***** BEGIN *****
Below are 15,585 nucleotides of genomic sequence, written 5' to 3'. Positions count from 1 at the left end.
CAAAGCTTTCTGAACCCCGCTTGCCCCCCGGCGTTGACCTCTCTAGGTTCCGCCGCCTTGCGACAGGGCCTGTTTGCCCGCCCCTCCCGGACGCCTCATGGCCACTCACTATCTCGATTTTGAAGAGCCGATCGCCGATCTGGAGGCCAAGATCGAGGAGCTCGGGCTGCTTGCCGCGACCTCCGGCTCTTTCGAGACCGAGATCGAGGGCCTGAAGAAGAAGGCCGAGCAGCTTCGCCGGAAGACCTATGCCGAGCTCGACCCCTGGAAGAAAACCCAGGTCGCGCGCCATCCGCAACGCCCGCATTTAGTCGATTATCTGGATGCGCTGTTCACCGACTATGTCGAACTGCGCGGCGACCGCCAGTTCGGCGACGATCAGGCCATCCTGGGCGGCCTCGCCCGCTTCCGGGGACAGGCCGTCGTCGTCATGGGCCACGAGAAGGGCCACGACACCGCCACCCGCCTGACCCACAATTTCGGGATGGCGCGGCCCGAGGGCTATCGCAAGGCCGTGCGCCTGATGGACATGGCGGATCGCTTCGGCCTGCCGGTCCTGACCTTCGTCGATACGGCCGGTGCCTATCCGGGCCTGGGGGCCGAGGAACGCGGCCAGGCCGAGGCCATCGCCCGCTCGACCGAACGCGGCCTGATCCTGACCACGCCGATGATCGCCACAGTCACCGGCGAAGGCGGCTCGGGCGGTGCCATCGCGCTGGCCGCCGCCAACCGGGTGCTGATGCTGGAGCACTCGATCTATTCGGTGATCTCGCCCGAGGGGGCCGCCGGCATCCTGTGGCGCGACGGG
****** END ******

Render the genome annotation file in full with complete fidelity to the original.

Below are 15,585 nucleotides of genomic sequence, written 5' to 3'. Positions count from 1 at the left end.
CAAAGCTTTCTGAACCCCGCTTGCCCCCCGGCGTTGACCTCTCTAGGTTCCGCCGCCTTGCGACAGGGCCTGTTTGCCCGCCCCTCCCGGACGCCTCATGGCCACTCACTATCTCGATTTTGAAGAGCCGATCGCCGATCTGGAGGCCAAGATCGAGGAGCTCGGGCTGCTTGCCGCGACCTCCGGCTCTTTCGAGACCGAGATCGAGGGCCTGAAGAAGAAGGCCGAGCAGCTTCGCCGGAAGACCTATGCCGAGCTCGACCCCTGGAAGAAAACCCAGGTCGCGCGCCATCCGCAACGCCCGCATTTAGTCGATTATCTGGATGCGCTGTTCACCGACTATGTCGAACTGCGCGGCGACCGCCAGTTCGGCGACGATCAGGCCATCCTGGGCGGCCTCGCCCGCTTCCGGGGACAGGCCGTCGTCGTCATGGGCCACGAGAAGGGCCACGACACCGCCACCCGCCTGACCCACAATTTCGGGATGGCGCGGCCCGAGGGCTATCGCAAGGCCGTGCGCCTGATGGACATGGCGGATCGCTTCGGCCTGCCGGTCCTGACCTTCGTCGATACGGCCGGTGCCTATCCGGGCCTGGGGGCCGAGGAACGCGGCCAGGCCGAGGCCATCGCCCGCTCGACCGAACGCGGCCTGATCCTGACCACGCCGATGATCGCCACAGTCACCGGCGAAGGCGGCTCGGGCGGTGCCATCGCGCTGGCCGCCGCCAACCGGGTGCTGATGCTGGAGCACTCGATCTATTCGGTGATCTCGCCCGAGGGGGCCGCCGGCATCCTGTGGCGCGACGGG